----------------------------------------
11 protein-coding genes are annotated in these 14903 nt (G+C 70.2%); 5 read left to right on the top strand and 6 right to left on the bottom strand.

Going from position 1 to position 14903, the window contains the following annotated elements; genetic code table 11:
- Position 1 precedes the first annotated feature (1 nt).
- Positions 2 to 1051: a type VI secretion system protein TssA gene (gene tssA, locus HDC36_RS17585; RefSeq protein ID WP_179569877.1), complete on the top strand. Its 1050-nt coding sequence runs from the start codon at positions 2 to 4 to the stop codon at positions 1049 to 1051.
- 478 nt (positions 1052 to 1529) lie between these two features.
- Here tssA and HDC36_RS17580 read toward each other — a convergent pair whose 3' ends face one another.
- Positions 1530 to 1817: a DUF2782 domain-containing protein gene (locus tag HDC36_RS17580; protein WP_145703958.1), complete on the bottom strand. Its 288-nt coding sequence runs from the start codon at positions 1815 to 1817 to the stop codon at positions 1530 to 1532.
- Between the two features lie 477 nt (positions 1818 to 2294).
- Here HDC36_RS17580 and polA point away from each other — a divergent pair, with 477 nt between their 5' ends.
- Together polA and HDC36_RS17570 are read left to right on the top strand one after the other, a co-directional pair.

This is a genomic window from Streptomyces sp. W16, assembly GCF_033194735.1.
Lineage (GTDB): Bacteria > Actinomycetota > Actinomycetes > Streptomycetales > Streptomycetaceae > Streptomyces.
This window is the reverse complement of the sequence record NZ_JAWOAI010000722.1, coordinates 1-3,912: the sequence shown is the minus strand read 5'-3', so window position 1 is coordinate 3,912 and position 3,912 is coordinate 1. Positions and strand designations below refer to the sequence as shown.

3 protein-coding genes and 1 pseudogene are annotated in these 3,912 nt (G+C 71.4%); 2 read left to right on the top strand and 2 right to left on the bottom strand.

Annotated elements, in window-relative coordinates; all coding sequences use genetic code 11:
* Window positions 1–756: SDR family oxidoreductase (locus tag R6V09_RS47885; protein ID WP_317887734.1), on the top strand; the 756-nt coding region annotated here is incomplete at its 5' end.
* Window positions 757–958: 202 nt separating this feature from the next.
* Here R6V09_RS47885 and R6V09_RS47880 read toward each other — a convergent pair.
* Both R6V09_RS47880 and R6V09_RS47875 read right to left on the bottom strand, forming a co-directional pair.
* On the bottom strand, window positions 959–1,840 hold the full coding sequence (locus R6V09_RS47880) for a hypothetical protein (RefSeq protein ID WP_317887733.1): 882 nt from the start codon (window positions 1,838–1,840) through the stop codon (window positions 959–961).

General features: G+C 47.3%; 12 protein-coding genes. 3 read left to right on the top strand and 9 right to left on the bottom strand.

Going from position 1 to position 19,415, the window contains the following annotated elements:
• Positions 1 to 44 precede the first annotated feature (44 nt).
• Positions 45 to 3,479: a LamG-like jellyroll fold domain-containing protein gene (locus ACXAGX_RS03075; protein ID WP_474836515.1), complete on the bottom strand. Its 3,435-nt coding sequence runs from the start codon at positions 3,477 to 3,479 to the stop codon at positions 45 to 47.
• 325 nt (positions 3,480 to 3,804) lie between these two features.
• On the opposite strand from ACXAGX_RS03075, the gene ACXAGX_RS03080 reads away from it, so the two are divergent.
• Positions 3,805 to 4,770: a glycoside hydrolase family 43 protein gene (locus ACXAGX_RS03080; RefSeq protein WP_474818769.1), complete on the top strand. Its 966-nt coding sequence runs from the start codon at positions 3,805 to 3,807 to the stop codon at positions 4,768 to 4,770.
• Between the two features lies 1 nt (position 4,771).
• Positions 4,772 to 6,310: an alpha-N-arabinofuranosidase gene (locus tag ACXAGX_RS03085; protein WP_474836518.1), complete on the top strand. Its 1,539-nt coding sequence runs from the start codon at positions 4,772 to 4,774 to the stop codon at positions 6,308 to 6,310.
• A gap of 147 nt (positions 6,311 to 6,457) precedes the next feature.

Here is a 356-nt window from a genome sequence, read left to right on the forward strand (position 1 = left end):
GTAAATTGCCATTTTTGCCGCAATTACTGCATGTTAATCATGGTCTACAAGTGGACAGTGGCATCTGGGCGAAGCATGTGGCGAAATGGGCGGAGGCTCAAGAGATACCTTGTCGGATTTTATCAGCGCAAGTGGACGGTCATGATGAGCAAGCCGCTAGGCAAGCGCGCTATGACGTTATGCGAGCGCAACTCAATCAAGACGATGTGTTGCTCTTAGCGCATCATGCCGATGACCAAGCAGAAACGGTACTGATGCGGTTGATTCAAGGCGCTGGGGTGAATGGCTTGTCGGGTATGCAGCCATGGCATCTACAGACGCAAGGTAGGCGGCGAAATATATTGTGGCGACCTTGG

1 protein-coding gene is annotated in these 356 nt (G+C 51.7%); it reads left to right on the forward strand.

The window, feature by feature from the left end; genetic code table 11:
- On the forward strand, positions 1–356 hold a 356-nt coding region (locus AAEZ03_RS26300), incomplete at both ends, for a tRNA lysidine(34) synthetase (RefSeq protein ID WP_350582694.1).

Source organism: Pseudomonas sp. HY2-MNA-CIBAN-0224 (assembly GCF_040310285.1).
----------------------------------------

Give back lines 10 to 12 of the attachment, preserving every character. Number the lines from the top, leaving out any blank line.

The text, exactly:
- Together polA and HDC36_RS17570 are read left to right on the top strand one after the other, a co-directional pair.

This is a genomic window from Streptomyces sp. W16, assembly GCF_033194735.1.
Lineage (GTDB): Bacteria > Actinomycetota > Actinomycetes > Streptomycetales > Streptomycetaceae > Streptomyces.